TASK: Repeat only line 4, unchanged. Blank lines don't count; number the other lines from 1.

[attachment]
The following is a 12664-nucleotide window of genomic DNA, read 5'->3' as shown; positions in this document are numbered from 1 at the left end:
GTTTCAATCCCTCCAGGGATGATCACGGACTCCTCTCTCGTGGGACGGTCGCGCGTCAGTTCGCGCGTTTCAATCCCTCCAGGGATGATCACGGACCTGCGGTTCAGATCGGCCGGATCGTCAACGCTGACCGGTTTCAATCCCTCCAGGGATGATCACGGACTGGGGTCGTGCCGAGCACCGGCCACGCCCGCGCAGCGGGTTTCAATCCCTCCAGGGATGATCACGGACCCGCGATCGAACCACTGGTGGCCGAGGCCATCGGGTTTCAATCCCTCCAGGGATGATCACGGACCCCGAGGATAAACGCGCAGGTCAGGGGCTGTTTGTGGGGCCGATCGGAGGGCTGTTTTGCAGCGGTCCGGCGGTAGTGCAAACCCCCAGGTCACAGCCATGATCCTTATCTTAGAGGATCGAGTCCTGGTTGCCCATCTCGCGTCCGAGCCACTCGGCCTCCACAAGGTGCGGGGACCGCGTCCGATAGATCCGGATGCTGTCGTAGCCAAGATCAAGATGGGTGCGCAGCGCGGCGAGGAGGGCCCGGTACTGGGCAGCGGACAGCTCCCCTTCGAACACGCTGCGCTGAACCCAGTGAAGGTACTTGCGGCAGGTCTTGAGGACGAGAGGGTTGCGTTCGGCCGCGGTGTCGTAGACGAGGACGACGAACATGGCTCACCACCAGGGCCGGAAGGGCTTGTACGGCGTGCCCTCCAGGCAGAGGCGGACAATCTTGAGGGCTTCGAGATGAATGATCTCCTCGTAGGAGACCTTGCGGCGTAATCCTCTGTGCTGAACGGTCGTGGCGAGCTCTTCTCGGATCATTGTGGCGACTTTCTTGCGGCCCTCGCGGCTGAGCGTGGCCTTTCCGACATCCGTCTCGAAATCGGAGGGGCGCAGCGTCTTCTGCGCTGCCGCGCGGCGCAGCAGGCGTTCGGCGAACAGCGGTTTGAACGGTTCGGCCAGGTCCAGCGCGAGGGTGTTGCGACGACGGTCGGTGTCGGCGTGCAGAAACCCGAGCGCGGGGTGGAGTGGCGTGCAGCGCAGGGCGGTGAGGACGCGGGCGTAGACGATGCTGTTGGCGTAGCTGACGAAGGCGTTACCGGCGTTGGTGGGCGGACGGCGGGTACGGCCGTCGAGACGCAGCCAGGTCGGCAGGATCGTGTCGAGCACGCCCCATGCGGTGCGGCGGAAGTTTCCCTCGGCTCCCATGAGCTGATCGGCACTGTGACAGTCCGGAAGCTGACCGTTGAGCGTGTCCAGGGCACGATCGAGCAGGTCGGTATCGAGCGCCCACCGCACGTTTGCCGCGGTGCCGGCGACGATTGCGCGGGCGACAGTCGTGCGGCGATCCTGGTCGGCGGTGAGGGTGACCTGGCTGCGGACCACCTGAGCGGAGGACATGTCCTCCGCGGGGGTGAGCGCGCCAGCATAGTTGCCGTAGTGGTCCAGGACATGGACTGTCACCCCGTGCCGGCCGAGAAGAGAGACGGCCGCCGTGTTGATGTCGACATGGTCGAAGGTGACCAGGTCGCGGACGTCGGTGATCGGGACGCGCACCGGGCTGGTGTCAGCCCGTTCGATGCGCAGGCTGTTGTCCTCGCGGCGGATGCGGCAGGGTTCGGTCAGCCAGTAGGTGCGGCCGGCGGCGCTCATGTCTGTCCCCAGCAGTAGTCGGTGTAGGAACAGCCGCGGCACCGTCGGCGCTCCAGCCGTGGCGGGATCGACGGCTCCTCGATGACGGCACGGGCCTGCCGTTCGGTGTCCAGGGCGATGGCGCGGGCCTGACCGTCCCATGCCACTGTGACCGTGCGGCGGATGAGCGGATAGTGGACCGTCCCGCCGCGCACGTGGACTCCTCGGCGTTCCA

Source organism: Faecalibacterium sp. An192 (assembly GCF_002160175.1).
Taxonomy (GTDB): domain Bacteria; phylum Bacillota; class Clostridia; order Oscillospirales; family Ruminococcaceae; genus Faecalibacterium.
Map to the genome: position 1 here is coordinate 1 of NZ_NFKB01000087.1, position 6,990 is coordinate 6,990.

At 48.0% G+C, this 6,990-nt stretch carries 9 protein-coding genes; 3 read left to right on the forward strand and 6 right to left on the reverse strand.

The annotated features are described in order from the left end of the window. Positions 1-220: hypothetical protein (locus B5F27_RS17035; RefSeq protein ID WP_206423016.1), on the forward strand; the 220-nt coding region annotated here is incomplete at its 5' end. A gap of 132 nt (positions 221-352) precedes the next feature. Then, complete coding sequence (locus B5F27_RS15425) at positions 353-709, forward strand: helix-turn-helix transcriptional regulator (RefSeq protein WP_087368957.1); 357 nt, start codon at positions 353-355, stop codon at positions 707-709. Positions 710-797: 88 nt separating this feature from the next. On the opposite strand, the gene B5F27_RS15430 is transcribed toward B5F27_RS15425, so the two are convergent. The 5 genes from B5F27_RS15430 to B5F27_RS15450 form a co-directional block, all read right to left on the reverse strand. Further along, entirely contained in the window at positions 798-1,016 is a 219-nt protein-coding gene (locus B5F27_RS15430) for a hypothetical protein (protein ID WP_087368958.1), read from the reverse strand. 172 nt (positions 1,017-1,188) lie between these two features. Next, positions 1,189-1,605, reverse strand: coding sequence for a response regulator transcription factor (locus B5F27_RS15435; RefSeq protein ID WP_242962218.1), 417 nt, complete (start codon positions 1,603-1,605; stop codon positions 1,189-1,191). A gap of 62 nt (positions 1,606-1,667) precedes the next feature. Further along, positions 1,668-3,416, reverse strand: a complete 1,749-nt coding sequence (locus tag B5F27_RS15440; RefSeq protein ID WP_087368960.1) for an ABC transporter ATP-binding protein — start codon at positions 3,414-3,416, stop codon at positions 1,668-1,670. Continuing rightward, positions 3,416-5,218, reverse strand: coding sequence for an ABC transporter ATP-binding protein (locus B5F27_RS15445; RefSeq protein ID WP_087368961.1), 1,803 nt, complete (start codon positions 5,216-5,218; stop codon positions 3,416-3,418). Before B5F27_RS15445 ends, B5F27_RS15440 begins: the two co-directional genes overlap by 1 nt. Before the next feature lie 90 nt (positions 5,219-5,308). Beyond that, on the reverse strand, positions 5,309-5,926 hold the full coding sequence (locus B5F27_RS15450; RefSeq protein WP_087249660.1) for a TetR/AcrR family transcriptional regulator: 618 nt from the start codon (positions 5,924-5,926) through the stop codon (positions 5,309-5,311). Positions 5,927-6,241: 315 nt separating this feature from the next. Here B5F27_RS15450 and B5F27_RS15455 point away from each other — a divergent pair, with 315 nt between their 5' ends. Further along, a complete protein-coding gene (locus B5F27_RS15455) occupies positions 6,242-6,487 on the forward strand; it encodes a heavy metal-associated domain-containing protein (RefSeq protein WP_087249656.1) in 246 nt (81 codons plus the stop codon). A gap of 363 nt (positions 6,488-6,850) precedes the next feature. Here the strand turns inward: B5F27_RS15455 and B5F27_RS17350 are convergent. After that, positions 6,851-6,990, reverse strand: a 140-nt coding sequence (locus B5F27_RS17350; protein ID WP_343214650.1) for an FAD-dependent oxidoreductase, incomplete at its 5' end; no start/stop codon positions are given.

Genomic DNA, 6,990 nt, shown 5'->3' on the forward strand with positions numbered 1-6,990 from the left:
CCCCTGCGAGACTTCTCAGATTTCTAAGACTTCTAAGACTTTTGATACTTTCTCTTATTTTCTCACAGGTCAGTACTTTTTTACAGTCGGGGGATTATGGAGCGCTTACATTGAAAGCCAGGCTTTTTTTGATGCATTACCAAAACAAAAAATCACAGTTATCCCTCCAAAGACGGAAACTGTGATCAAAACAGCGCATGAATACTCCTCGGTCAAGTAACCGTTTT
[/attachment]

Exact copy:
Taxonomy (GTDB): domain Bacteria; phylum Bacillota; class Clostridia; order Oscillospirales; family Ruminococcaceae; genus Faecalibacterium.